Another significant difference between Chinese and Japanese soy is the presence of additives. While Chinese soy sauce often contains caramel coloring and other additives to enhance its flavor and appearance, the Japanese variety is usually made using only four ingredients: soybeans, wheat, salt, and koji.
👩🍳 The best substitutes for light soy sauce
Tamari (gluten free)
Tamari is not only the best light soy sauce substitute, but it's a gluten free alternative. If you're not familiar with tamari, it's a Japanese sauce made with fermented soybeans, just like typical soy sauce. The main difference is that it is gluten free, because no wheat is used in the production of tamari.
The flavour and consistency are very similar to light soy sauce. It's a little bit more mellow and a little less salty, but overall it delivers the same umami flavour and colour as light soy sauce. It's great in this Pad Thai.
1:1 – substitute 1 tablespoon of soy sauce for 1 tablespoon of tamari.
Low sodium soy sauce
Low sodium soy sauce does exactly what it says on the tin – it's soy sauce with a lower sodium content, so if you're being careful of your sodium intake then this is the soy sauce alternative for you.
Depending on the brand that you buy, it typically has between 25-40% lower sodium content than standard soy sauce. Try it in this Thai vegetable stir fry.
1:1 – substitute 1 tablespoon of soy sauce for 1 tablespoon of low sodium soy sauce. The end result will be a little less salty tasting, but it will be low sodium!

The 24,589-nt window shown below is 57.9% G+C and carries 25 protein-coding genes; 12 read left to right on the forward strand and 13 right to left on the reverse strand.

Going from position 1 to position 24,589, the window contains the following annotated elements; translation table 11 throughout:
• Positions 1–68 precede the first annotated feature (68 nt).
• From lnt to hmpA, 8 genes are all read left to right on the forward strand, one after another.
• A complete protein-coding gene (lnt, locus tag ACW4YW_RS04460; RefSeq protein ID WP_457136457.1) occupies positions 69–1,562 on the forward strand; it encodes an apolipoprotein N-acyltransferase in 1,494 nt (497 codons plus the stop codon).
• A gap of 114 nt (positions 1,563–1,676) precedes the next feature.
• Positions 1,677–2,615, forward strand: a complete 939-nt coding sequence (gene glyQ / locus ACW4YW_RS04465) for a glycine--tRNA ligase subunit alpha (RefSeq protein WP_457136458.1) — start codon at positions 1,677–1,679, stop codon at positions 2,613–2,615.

Liquid or coconut aminos (gluten free)
Liquid aminos, or coconut aminos, are both great choices if you're looking for a light soy sauce substitute.
Aminos can still be made with soy beans (like Bragg liquid aminos), or there's coconut aminos, which are made by fermenting coconut sap. Both make a great gluten free alternative and coconut aminos are perfect if you have a soy allergy, as it's soy free.
In terms of flavour, liquid aminos tend to have a milder, slightly sweet flavour, but they're a really good alternative to all purpose soy sauces. Try it in these easy Singapore noodles.
1:1 – substitute 1 tablespoon or light soy sauce for 1 tablespoon of liquid aminos (or coconut aminos).
Vegan fish sauce
Yep, vegan fish sauce exists now – it's perfect for making traditional Thai curries or other recipes that call for fish sauce. It's also not a bad soy sauce alternative!
Vegan fish sauce is saltier than standard soy sauce and the flavour profile isn't exactly the same (it's a bit fishy). It's also lighter in colour, so it won't darken sauces as much as soy sauce. It's great in Thai red vegetable curry.
1:0.5 – substitute 1 tablespoon of soy sauce for 0.5 tablespoon of vegan fish sauce (it has a stronger flavour than most soy sauces).
Soy free sauce
Yes, there is such thing as soy-free sauce! These faux soy sauce substitutes are often made with ingredients like kelp or chickpeas. It's a great option for people with dietary restrictions or a soy allergy.
Depending on what they're made from they can be soy and gluten free - be sure to check the label. The ingredients also determine the flavour, for example one made with kelp may have a slight seaweed or even fishy flavour to it. Try it as part of this cashew stir fry.